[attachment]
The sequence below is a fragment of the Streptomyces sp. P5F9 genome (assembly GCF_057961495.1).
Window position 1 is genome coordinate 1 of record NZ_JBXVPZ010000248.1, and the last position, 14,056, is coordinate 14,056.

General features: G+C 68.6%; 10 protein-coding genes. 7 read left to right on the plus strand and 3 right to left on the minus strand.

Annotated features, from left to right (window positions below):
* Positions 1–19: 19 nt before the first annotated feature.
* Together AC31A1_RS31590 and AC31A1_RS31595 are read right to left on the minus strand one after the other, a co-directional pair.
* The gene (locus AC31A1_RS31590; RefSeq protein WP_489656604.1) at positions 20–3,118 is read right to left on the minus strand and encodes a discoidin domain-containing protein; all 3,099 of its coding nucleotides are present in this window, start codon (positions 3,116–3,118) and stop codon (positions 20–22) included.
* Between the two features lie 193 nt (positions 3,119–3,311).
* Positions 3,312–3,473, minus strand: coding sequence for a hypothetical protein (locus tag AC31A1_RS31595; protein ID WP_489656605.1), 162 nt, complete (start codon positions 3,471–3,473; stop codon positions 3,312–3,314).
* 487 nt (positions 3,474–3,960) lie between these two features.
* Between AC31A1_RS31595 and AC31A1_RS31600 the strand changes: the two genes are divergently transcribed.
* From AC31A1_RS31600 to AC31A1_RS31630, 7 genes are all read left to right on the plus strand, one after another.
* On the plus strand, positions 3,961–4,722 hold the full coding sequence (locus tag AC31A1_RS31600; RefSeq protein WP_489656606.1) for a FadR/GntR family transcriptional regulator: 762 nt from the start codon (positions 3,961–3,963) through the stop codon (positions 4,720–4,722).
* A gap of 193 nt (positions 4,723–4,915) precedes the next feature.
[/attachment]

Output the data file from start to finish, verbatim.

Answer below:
The sequence below is a fragment of the Streptomyces sp. P5F9 genome (assembly GCF_057961495.1).
Window position 1 is genome coordinate 1 of record NZ_JBXVPZ010000248.1, and the last position, 14,056, is coordinate 14,056.

General features: G+C 68.6%; 10 protein-coding genes. 7 read left to right on the plus strand and 3 right to left on the minus strand.

Annotated features, from left to right (window positions below):
* Positions 1–19: 19 nt before the first annotated feature.
* Together AC31A1_RS31590 and AC31A1_RS31595 are read right to left on the minus strand one after the other, a co-directional pair.
* The gene (locus AC31A1_RS31590; RefSeq protein WP_489656604.1) at positions 20–3,118 is read right to left on the minus strand and encodes a discoidin domain-containing protein; all 3,099 of its coding nucleotides are present in this window, start codon (positions 3,116–3,118) and stop codon (positions 20–22) included.
* Between the two features lie 193 nt (positions 3,119–3,311).
* Positions 3,312–3,473, minus strand: coding sequence for a hypothetical protein (locus tag AC31A1_RS31595; protein ID WP_489656605.1), 162 nt, complete (start codon positions 3,471–3,473; stop codon positions 3,312–3,314).
* 487 nt (positions 3,474–3,960) lie between these two features.
* Between AC31A1_RS31595 and AC31A1_RS31600 the strand changes: the two genes are divergently transcribed.
* From AC31A1_RS31600 to AC31A1_RS31630, 7 genes are all read left to right on the plus strand, one after another.
* On the plus strand, positions 3,961–4,722 hold the full coding sequence (locus tag AC31A1_RS31600; RefSeq protein WP_489656606.1) for a FadR/GntR family transcriptional regulator: 762 nt from the start codon (positions 3,961–3,963) through the stop codon (positions 4,720–4,722).
* A gap of 193 nt (positions 4,723–4,915) precedes the next feature.